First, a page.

This summer I heard about a young woman involved in what must be one of the more exacting jobs around. At 5 in the morning she picks up a flashlight and, leaving a base camp in a canyon of the Santa Lucia Mountains, she works her way down a ridge, a half-hour hike, to a small hut-like structure built into the hill under an oak tree. There she will sit until 9 in the evening — a 15 1/2-hour hitch — peering through a one-way mirror about the size of a commercial airline window, taking painstaking notes for the sake of science.
What she looks out on is a large, nylon mesh-enclosed "flight pen" in which are perched seven birds: California condors, the largest flying bird in North America, up to 25 pounds in weight, with a wingspan of 9 to 10 feet, more than two feet wider than the golden eagle's.
I learned of the young woman from three officials of the Ventana Wilderness Society. I was in the Central Coast area in hopes of spotting a condor in the wild — surely one of the great sightings, because the bird, whose range once covered most of North America, is now so rare. Kelly Sorenson, the program's executive director; Joe Burnett, the condor field coordinator; and Sheila Foster, who is in communication and development, had picked me up at their headquarters to act as guides. Their account of the young woman's task evoked a low whistle of admiration. Though a bird-watcher myself, that kind of dedication was beyond comprehension. I made a note to talk to her about it later, hoping to hear that this entry-level ornithology is not just a tedious job to her.
With Joe at the wheel of a four-wheel-drive SUV, we drove into the hills, eventually bumping along a dirt road for over an hour. On the way, the biologists talked about the condor. It is not a handsome bird, the adults with orange-red heads, bare necks, jet-black plumage and a great hook of a beak to rip into carrion. One of the main reasons for its rapid decline (other than decades of egg-collecting, indiscriminate shooting and poisoning) was its measured domestic life — under good conditions, a pair raise only one chick every two years. By 1987, only 27 California condors were left.
Their only, and somewhat forlorn hope for survival was through a captive breeding effort. To this end, wildlife biologists captured the remaining birds and sent them to the San Diego Zoo, the Los Angeles Zoo and in later years the World Center for Birds of Prey in Boise, Idaho. The parent birds and their offspring were kept in captivity until 1992, when biologists began to cautiously set them free. Today, there are 222 California condors, 85 in the wild.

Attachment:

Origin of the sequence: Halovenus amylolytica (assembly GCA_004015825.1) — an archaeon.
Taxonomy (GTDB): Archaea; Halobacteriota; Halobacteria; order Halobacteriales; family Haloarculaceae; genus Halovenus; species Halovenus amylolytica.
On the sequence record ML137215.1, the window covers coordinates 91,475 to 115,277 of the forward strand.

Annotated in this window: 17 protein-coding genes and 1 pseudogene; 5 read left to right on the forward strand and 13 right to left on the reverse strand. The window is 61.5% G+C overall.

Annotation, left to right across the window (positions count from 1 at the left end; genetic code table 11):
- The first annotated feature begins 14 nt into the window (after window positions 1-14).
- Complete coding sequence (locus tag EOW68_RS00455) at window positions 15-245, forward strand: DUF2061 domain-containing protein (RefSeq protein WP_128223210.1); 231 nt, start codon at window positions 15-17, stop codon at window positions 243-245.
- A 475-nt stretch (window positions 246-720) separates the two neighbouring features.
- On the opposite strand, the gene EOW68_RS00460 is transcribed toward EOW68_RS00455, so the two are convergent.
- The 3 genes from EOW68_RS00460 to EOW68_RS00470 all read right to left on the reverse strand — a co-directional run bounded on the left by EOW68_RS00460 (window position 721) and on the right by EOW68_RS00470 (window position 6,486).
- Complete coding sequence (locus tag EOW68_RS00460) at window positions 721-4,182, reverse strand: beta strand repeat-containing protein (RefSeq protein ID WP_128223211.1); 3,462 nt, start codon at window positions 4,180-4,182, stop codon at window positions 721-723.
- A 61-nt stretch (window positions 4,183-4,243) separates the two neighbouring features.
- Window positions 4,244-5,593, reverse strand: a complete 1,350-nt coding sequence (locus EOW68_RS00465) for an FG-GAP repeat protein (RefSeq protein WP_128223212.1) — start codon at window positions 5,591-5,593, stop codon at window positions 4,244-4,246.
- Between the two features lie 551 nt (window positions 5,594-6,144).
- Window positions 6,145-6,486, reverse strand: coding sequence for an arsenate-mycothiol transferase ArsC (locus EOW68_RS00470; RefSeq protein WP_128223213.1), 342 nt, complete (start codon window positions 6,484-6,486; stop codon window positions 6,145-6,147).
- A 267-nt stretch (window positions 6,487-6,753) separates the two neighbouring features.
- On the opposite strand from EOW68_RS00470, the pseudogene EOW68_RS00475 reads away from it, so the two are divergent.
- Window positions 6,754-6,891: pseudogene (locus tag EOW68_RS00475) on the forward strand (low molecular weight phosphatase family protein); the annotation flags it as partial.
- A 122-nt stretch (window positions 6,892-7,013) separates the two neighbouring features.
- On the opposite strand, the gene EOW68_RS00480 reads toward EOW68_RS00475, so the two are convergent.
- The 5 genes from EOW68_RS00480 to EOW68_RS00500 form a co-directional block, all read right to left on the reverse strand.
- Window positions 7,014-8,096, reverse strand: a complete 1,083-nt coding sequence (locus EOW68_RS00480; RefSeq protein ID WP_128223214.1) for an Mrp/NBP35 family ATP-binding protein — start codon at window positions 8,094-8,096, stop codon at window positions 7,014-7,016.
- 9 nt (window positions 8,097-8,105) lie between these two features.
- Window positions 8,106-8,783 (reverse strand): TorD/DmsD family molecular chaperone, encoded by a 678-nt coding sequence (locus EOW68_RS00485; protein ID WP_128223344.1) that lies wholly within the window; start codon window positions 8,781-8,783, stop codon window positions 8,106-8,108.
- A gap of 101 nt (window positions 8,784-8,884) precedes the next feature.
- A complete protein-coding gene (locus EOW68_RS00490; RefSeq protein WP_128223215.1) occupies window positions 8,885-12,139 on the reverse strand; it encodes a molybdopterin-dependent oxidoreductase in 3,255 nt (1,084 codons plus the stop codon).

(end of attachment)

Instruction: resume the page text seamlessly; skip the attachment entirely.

Before their release, birds are kept in flight pens. We were headed for the Santa Lucia pen. It's there that the young woman (actually there are two who share the duties) spends more than 15 hours peering through a one-way mirror. "The one at the pen right now is Nora Toth," Kelly said. "She's Hungarian here on an exchange program."
"Is she into birds?" I asked.
"You'll have to ask her," Joe said.
The conversation went back to condors. They have no vocal cords. They grunt and hiss, and in response to a threat — say the approach of a coyote while they're feasting — they vomit. Kelly said that some authorities suggest that the vomiting is not to frighten off the coyote but to hope he'll eat the vomit, a dubious choice, rather than partaking of the carcass.
The social life of the condor is murderously slow. It isn't until age 6 or 7 that the condor feels the urge to find a mate, perhaps, Joe joked, because the sexes are indistinguishable. When they do mate (which they do for life), the two birds fly together as if exhilarated by each other's presence.
On an average day, the condors fly up and down the length of Big Sur into Southern California, about 150 miles altogether, on occasion at altitudes of 15,000 feet. To keep track, biologists attach tags, and in some cases radio transmitters, to the wing. I asked why they weren't attached to the birds' legs. Kelly explained that one of the condor's stranger habits is called urohydrosis — to cool off in the oppressive heat, the condor defecates and urinates down its legs.
"They can't pant like dogs, so that's what they do. The residue would build up on a leg band and the transmitter couldn't function."